The U.S. has historically been one of the largest exporter of agricultural crops but increased competition threatens its global standing, according to a new report from the United States Department of Agriculture’s Economic Research Service (ERS). Export shares and exports-to-production ratios indicate the US continues to be the top exporter of corn, tree nuts, and cotton, while other competitors have penetrated the global wheat and soybean markets.
USDA’s study highlights US export competitiveness in five major commodity markets: corn, soybeans (including derivative products), wheat (including processed wheat products), tree nuts, and cotton exports. These commodity groups represent the top five US crop exports in terms of value. The United States’ involvement in trade agreements, particularly with emerging markets, contributes to its export competitiveness. However, from 2012 through 2020, the United States did not establish any new free trade agreements (FTAs), potentially limiting U.S. export opportunities in some emerging markets while other competitors signed multiple FTAs during that same period. Below are some of the details regarding corn, soybeans, and wheat markets. The full report is HERE.
Corn: Corn has been the leading U.S. crop in terms of production and acreage and is second only to soybeans in terms of export value. The U.S. also remains the world leader in corn exports, though competition from Brazil, Argentina, and Ukraine has increased in the last decade. U.S. corn exports were valued at over $9.2 billion in calendar year (CY) 2020 and $18.7 billion in CY 2021. The +100% increase over 2020 is partly attributed to strong feed demand in China and the Phase One agreement. U.S. corn represents a large share of the corn imported by China, Japan, South Korea, Mexico, and Colombia—all countries with a U.S. trade agreement in place.
Compared with other major exporters, the United States maintains a relatively low exports-to-production ratio for corn. Around 15% of production is exported, while at least two-thirds of production is destined for domestic ethanol and livestock production. The ratio declined between MYs 2007/2008–2013/2014 with the expansion of ethanol production, while partially rebounding since. Ukraine and Brazil were the two main entrants into the global corn market over the last 10 years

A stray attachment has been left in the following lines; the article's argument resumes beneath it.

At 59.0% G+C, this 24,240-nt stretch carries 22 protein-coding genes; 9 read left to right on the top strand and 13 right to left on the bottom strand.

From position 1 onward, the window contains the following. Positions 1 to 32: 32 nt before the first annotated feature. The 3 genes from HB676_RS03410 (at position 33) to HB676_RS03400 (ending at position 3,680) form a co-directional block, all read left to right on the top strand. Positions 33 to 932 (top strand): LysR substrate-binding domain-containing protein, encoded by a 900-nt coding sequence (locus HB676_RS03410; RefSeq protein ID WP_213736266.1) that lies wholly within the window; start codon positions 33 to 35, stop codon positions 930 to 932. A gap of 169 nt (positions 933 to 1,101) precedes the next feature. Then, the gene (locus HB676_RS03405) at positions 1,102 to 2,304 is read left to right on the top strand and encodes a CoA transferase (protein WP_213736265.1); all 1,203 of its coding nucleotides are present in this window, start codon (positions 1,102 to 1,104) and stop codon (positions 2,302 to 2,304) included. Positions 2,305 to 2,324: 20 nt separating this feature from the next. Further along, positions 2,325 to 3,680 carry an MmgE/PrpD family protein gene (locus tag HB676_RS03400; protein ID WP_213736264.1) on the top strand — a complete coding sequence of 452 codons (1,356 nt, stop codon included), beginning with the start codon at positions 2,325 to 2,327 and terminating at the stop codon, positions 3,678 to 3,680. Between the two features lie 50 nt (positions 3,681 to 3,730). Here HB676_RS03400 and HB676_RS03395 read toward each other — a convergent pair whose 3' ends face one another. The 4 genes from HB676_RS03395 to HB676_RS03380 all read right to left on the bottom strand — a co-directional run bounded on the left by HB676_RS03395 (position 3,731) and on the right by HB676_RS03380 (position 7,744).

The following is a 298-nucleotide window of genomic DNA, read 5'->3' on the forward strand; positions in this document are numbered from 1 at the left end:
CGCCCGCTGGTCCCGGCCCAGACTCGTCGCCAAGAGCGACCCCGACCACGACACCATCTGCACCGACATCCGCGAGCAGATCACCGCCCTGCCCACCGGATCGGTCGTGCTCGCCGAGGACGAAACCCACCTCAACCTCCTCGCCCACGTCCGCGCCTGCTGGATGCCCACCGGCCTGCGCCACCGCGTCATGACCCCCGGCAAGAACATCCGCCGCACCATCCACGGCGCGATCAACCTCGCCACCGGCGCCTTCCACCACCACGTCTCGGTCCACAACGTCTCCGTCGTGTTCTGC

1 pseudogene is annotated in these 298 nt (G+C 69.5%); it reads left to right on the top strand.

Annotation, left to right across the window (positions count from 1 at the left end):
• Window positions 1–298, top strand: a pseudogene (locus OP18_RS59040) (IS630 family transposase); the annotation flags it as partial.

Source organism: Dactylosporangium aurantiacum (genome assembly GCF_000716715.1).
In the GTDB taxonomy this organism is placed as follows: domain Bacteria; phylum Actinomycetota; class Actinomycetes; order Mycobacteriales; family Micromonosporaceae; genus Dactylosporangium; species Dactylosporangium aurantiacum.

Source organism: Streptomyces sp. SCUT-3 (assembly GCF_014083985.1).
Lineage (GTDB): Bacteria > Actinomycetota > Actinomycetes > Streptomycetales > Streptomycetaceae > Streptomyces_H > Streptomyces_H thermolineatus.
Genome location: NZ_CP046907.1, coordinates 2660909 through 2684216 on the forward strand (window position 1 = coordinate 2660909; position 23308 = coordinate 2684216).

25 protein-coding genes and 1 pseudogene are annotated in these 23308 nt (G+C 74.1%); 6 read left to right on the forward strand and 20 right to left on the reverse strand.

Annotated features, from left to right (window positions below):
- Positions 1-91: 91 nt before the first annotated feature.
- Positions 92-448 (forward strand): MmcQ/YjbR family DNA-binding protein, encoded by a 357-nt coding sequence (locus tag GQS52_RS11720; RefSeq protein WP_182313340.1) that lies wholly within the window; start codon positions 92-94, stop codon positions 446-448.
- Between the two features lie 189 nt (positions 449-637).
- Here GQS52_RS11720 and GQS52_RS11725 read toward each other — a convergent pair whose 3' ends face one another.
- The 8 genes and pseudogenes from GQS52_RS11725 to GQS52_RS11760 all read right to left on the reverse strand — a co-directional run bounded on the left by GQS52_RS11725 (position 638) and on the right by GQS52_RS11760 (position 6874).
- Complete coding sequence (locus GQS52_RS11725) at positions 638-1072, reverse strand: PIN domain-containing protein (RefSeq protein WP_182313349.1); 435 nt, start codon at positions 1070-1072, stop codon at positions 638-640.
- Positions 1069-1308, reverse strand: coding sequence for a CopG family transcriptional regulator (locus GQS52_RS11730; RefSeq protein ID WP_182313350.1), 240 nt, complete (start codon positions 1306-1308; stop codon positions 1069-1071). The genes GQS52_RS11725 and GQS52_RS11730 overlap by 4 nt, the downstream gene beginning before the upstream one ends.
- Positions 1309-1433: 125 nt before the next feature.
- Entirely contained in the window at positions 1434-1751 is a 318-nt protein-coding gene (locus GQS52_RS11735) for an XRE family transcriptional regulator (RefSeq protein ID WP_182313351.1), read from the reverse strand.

Large corn farms in Brazil, Argentina, and elsewhere are comparable with those in the United States; however, yields, land costs, transportation, and marketing differ. Farms in the U.S. Midwestern Corn Belt, or Heartland region, achieve the highest yields and thus the lowest cost per bushel compared with the Argentine Northern Heartland and the Paraná region in Brazil. Lower transportation costs also drive U.S. competitiveness. However, including the (opportunity) costs of land reveals a Brazilian advantage, with new areas opened to agriculture in recent decades at low—or externalized—costs.
Soybeans: In the United States, soybeans are the highest value agricultural commodity export, grossing more than all corn, wheat, rice, and cotton exports combined in 2020. Soybean alternates with corn as the primary crop on much U.S. farmland, with soybean acreage increasing over the past 25 years in part due to yield improvements and low production costs. Soybeans comprise approximately 90% of U.S. oilseed production .
Since the 1990s, production in South America has expanded to meet growing global demand—much of it
on deforested land in the Brazilian Amazon, Cerrado, and other landscapes cleared for agriculture. Brazil and Argentina, along with the United States, have been among the top producers of soybean oilseed, soymeal, and oil.